I would be honored if you could take a look at the visionary forum, and read the brief introduction of what the comic is about?
Mankind continued burning fossil fuels, using up the planets resources, and polluting the planet as the human population reached 90 billion by the 24th century. World Wars were fought over living space, and later for the most valuable commodity--water.
Those that survived fled to the north and south poles as the great deserts expanded. Just before the last body of what once was the Pacific Ocean evaporated under an unrestrained sun, the human race almost died as a species.
Living deep within a mountain range, 7 Native Americans are the last surviving humans. They’ve spent their lives training for a mission to travel back through time, to change history.
Their mission objective: to stop the Europeans colonizing North America, and instead show the rest of the world that living with Mother Nature is the only way the human race can continue.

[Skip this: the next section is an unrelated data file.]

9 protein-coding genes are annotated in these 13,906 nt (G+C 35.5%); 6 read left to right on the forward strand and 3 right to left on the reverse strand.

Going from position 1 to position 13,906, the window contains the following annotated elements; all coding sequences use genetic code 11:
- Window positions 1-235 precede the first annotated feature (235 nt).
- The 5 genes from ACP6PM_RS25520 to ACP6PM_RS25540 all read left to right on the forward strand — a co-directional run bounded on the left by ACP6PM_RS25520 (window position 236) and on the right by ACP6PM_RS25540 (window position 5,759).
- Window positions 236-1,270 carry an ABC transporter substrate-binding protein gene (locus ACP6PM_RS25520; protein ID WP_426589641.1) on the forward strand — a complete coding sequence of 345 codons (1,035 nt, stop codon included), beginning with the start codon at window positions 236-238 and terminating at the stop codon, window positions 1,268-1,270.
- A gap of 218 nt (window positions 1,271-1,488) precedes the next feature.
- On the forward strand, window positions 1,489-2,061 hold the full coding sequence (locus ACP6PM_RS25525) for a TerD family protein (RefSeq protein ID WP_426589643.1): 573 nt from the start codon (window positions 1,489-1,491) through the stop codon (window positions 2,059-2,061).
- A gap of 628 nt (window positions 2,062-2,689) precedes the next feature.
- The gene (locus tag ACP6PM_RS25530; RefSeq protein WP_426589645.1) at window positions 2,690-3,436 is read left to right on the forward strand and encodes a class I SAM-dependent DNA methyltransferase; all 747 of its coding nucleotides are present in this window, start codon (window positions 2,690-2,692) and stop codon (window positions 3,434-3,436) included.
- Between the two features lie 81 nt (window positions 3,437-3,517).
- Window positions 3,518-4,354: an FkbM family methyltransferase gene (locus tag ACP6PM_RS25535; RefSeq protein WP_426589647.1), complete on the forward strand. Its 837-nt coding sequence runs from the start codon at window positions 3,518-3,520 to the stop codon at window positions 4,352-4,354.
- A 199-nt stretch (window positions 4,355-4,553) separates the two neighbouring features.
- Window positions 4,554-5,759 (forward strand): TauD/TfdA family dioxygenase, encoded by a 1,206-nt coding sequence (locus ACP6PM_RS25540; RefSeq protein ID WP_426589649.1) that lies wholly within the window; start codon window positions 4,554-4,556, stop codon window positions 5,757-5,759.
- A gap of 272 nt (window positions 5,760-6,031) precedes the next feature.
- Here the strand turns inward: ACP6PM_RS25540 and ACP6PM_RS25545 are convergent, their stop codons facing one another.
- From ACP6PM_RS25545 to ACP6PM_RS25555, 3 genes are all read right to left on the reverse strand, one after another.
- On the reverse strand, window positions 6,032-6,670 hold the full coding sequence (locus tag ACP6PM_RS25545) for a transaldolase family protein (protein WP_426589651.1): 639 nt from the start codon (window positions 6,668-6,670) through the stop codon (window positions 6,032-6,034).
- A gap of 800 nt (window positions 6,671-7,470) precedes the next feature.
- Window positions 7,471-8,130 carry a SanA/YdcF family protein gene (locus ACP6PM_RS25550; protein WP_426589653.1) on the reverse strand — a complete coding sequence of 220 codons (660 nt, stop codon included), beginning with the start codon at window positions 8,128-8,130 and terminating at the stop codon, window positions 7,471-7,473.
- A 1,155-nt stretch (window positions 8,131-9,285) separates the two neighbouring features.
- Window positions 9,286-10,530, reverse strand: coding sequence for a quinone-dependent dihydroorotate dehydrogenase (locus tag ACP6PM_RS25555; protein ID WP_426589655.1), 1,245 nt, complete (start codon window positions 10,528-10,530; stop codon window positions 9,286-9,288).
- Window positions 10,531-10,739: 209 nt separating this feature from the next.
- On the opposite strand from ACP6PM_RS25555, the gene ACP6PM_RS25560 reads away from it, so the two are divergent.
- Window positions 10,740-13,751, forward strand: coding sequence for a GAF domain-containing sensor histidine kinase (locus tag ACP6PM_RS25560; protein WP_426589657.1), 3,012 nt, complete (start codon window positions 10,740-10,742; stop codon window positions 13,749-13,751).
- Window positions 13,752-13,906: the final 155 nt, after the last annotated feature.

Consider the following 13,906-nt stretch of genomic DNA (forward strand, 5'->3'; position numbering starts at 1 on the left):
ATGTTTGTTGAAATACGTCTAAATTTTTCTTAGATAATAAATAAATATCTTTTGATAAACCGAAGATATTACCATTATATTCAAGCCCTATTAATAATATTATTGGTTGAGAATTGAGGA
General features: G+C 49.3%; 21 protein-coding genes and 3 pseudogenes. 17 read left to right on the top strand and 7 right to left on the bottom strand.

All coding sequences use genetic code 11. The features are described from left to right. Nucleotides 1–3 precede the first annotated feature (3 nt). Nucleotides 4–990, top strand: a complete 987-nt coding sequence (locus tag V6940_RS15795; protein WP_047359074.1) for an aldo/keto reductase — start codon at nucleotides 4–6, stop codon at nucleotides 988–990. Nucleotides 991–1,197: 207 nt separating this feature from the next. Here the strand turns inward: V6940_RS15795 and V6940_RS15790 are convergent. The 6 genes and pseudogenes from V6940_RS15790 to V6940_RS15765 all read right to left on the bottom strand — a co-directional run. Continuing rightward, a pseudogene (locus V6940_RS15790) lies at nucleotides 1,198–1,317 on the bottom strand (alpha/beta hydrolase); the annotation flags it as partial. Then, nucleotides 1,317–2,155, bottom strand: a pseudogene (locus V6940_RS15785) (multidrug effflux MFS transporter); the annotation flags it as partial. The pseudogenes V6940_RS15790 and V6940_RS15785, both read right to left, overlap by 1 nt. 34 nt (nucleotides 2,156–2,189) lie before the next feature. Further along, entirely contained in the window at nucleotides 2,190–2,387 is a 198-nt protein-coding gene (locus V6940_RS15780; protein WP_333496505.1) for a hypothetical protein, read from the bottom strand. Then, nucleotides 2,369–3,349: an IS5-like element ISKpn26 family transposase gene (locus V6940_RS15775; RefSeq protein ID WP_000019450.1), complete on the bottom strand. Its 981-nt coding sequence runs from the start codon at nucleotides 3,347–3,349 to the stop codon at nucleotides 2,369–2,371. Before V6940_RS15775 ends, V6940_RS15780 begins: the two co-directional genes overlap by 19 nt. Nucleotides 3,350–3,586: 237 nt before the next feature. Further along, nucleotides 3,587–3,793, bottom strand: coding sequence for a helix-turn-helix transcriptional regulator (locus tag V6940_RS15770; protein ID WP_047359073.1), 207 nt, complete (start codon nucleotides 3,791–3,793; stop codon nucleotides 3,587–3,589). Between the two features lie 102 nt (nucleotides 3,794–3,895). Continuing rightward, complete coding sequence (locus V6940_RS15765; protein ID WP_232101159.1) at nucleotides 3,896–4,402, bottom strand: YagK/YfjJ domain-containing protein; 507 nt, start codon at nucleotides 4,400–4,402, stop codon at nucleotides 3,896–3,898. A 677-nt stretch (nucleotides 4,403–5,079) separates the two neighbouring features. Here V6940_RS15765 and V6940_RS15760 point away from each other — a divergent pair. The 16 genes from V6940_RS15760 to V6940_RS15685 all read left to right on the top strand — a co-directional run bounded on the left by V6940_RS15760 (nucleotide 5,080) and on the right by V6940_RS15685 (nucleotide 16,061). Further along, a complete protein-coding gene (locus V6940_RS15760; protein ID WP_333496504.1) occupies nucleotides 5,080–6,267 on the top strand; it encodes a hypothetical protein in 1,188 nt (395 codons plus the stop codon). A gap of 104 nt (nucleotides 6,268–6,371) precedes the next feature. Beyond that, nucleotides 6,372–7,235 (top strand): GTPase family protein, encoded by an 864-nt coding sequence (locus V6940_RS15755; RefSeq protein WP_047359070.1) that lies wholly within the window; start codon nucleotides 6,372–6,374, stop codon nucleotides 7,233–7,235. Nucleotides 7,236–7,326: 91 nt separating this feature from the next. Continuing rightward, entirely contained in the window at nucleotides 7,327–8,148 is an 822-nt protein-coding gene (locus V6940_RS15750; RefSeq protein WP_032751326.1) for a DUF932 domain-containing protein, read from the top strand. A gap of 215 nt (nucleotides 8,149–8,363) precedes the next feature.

In order to achieve this, they must unite the Native tribes of North America; they must have a gathering of Nations…
The art looks pretty good, but I'd think about adding more depth and diversity to the characters. The three long-haired men look similar, as do the three women. They all look like generic Stone-Age warriors. They're all unnaturally sexy or studly. I don't get a sense that they come from seven different Indian cultures, or from any real Indian cultures.
For more on the subject, see Comic Books Featuring Indians.
Writerfella here --